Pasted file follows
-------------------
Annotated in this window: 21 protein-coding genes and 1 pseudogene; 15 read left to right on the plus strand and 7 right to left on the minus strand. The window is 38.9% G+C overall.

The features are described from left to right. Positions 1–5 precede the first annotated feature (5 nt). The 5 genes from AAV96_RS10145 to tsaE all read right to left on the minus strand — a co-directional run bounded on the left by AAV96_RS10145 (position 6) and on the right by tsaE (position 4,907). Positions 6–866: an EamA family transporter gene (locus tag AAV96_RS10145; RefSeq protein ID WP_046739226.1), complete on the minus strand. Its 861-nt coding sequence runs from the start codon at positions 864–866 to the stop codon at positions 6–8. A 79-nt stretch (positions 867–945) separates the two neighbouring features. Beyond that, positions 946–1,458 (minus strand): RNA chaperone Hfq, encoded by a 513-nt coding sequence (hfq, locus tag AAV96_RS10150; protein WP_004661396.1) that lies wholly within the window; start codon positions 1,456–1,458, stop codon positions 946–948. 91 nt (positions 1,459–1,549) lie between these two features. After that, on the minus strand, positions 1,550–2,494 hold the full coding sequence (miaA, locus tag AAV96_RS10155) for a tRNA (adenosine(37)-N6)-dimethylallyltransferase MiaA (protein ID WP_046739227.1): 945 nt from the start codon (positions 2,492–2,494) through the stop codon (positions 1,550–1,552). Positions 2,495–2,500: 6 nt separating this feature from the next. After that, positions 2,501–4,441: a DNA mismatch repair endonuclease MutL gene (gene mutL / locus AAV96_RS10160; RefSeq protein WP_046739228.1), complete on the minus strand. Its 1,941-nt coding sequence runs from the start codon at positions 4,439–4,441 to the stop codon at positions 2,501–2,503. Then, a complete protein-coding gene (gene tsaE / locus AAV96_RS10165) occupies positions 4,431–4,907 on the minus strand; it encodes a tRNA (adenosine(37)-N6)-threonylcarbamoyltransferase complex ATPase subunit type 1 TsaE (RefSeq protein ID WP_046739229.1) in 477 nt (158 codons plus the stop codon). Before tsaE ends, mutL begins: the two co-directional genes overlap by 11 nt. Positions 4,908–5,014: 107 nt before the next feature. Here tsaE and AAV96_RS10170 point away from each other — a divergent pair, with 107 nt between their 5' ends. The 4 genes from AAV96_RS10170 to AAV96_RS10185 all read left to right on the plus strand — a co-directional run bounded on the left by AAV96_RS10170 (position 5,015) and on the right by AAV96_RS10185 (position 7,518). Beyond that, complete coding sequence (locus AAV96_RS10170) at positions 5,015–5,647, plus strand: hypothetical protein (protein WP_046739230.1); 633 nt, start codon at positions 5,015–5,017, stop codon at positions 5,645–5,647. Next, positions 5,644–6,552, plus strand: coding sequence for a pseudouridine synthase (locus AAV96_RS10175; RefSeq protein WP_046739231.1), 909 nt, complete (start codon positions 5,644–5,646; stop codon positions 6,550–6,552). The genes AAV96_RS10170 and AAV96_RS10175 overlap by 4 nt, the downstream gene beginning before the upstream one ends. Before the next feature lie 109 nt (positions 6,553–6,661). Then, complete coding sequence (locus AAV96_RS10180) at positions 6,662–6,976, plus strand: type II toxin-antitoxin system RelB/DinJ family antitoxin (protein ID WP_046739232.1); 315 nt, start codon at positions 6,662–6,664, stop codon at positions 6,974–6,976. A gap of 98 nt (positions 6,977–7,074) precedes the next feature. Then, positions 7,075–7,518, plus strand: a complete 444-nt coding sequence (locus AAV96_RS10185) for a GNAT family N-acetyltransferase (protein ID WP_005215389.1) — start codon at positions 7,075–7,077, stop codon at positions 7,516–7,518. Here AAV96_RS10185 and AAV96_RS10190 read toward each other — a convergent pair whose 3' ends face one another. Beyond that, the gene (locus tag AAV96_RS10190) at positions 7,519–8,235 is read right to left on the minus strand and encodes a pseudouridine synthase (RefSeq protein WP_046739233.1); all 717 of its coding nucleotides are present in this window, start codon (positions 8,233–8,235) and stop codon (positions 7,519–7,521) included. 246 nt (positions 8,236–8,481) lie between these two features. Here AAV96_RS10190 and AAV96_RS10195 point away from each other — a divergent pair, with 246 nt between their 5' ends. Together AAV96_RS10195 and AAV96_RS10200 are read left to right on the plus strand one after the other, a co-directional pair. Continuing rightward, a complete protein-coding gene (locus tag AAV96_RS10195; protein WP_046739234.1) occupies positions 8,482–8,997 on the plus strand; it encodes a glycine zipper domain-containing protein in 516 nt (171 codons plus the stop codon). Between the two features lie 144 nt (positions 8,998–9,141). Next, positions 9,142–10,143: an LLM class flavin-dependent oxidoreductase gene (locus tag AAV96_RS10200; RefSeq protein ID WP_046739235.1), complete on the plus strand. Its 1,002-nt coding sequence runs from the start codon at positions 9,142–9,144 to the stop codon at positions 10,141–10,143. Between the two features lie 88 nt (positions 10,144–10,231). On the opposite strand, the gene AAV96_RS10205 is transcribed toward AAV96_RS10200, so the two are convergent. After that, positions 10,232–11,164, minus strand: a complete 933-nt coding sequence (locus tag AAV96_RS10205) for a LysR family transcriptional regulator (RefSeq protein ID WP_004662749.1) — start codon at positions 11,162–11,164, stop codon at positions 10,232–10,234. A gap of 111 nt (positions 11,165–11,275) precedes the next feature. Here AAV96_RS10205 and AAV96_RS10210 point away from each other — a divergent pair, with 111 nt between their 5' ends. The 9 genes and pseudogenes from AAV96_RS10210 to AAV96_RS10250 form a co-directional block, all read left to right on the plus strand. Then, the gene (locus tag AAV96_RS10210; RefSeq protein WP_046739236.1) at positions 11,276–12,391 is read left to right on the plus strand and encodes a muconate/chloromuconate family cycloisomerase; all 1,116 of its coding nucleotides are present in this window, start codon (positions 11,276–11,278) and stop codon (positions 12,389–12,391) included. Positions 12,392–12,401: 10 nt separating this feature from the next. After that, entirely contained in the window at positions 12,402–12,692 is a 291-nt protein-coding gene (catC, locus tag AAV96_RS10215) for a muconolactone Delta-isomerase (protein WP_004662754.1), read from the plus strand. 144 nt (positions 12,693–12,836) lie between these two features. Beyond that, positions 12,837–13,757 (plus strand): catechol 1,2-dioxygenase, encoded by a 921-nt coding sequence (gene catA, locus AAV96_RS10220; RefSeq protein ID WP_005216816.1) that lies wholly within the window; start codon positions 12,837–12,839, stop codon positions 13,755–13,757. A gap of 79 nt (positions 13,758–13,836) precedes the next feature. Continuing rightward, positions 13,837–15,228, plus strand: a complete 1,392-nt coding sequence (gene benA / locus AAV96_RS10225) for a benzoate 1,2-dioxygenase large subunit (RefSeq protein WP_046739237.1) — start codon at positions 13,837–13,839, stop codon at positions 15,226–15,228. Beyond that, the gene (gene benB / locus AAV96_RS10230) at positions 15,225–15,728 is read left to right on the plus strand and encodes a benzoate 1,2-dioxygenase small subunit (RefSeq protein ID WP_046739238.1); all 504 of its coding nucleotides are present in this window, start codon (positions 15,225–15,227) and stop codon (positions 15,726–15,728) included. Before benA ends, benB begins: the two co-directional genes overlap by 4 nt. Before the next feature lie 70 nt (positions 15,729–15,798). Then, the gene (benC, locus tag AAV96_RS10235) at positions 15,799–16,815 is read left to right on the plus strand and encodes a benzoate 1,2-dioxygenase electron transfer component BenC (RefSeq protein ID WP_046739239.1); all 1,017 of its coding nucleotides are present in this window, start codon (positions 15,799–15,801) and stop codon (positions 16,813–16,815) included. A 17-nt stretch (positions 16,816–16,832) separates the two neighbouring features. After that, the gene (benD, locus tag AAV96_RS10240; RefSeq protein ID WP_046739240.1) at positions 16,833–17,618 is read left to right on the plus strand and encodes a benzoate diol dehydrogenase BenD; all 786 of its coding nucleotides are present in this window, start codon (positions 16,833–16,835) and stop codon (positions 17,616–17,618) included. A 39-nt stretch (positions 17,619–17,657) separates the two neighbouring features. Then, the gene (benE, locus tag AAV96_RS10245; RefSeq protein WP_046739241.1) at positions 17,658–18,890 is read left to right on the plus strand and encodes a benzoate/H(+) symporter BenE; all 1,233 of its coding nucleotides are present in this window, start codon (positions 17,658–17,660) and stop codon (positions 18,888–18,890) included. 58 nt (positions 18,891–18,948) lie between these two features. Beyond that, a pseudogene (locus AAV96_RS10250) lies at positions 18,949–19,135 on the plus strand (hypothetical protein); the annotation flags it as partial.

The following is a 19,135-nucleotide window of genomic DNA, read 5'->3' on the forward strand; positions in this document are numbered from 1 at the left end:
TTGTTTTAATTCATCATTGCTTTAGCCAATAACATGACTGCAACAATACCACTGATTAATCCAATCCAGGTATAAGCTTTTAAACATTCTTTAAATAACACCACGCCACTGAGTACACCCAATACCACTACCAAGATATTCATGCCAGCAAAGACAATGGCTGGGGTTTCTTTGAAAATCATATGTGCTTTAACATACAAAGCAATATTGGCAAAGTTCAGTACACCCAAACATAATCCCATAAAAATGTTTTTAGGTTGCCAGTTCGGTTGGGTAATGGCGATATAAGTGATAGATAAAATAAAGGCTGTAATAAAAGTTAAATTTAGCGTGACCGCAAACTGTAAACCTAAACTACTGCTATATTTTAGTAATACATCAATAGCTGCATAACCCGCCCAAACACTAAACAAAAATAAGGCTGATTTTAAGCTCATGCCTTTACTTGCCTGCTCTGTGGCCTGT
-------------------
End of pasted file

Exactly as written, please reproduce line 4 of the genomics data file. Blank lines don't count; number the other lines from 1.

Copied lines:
TTGTTTTAATTCATCATTGCTTTAGCCAATAACATGACTGCAACAATACCACTGATTAATCCAATCCAGGTATAAGCTTTTAAACATTCTTTAAATAACACCACGCCACTGAGTACACCCAATACCACTACCAAGATATTCATGCCAGCAAAGACAATGGCTGGGGTTTCTTTGAAAATCATATGTGCTTTAACATACAAAGCAATATTGGCAAAGTTCAGTACACCCAAACATAATCCCATAAAAATGTTTTTAGGTTGCCAGTTCGGTTGGGTAATGGCGATATAAGTGATAGATAAAATAAAGGCTGTAATAAAAGTTAAATTTAGCGTGACCGCAAACTGTAAACCTAAACTACTGCTATATTTTAGTAATACATCAATAGCTGCATAACCCGCCCAAACACTAAACAAAAATAAGGCTGATTTTAAGCTCATGCCTTTACTTGCCTGCTCTGTGGCCTGT